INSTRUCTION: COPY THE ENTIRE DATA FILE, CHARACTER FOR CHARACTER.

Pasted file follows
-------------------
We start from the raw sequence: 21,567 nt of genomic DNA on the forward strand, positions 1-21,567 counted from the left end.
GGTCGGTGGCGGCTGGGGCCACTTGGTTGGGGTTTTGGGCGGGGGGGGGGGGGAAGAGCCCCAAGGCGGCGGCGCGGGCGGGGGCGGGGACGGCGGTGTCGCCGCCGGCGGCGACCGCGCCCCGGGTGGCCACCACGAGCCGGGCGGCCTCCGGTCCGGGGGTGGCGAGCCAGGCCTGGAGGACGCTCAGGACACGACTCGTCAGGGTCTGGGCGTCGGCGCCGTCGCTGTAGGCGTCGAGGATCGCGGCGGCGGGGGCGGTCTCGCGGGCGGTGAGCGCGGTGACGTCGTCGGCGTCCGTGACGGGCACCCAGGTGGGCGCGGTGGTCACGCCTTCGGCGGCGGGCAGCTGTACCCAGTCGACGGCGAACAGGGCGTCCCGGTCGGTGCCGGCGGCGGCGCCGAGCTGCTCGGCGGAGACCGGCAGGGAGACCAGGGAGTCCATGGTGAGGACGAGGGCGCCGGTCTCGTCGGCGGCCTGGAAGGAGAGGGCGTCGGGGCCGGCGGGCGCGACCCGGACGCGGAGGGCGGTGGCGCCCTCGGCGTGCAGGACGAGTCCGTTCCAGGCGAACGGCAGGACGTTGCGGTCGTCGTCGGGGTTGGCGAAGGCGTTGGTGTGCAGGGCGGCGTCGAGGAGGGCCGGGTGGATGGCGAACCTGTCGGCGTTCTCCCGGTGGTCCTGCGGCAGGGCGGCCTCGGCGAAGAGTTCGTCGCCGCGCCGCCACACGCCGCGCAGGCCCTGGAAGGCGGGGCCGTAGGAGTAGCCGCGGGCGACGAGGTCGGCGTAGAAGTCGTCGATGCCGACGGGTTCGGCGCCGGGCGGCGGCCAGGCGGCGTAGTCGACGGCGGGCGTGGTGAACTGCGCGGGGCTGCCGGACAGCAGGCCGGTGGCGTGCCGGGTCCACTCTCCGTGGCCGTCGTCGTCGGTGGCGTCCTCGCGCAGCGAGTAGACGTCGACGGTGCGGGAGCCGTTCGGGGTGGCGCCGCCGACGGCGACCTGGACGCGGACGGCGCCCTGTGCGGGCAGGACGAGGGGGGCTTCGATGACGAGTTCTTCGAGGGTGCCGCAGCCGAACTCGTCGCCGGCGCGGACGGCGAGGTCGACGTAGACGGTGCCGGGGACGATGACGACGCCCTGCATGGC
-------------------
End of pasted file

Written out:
We start from the raw sequence: 21,567 nt of genomic DNA on the forward strand, positions 1-21,567 counted from the left end.
GGTCGGTGGCGGCTGGGGCCACTTGGTTGGGGTTTTGGGCGGGGGGGGGGGGGAAGAGCCCCAAGGCGGCGGCGCGGGCGGGGGCGGGGACGGCGGTGTCGCCGCCGGCGGCGACCGCGCCCCGGGTGGCCACCACGAGCCGGGCGGCCTCCGGTCCGGGGGTGGCGAGCCAGGCCTGGAGGACGCTCAGGACACGACTCGTCAGGGTCTGGGCGTCGGCGCCGTCGCTGTAGGCGTCGAGGATCGCGGCGGCGGGGGCGGTCTCGCGGGCGGTGAGCGCGGTGACGTCGTCGGCGTCCGTGACGGGCACCCAGGTGGGCGCGGTGGTCACGCCTTCGGCGGCGGGCAGCTGTACCCAGTCGACGGCGAACAGGGCGTCCCGGTCGGTGCCGGCGGCGGCGCCGAGCTGCTCGGCGGAGACCGGCAGGGAGACCAGGGAGTCCATGGTGAGGACGAGGGCGCCGGTCTCGTCGGCGGCCTGGAAGGAGAGGGCGTCGGGGCCGGCGGGCGCGACCCGGACGCGGAGGGCGGTGGCGCCCTCGGCGTGCAGGACGAGTCCGTTCCAGGCGAACGGCAGGACGTTGCGGTCGTCGTCGGGGTTGGCGAAGGCGTTGGTGTGCAGGGCGGCGTCGAGGAGGGCCGGGTGGATGGCGAACCTGTCGGCGTTCTCCCGGTGGTCCTGCGGCAGGGCGGCCTCGGCGAAGAGTTCGTCGCCGCGCCGCCACACGCCGCGCAGGCCCTGGAAGGCGGGGCCGTAGGAGTAGCCGCGGGCGACGAGGTCGGCGTAGAAGTCGTCGATGCCGACGGGTTCGGCGCCGGGCGGCGGCCAGGCGGCGTAGTCGACGGCGGGCGTGGTGAACTGCGCGGGGCTGCCGGACAGCAGGCCGGTGGCGTGCCGGGTCCACTCTCCGTGGCCGTCGTCGTCGGTGGCGTCCTCGCGCAGCGAGTAGACGTCGACGGTGCGGGAGCCGTTCGGGGTGGCGCCGCCGACGGCGACCTGGACGCGGACGGCGCCCTGTGCGGGCAGGACGAGGGGGGCTTCGATGACGAGTTCTTCGAGGGTGCCGCAGCCGAACTCGTCGCCGGCGCGGACGGCGAGGTCGACGTAGACGGTGCCGGGGACGATGACGACGCCCTGCATGGC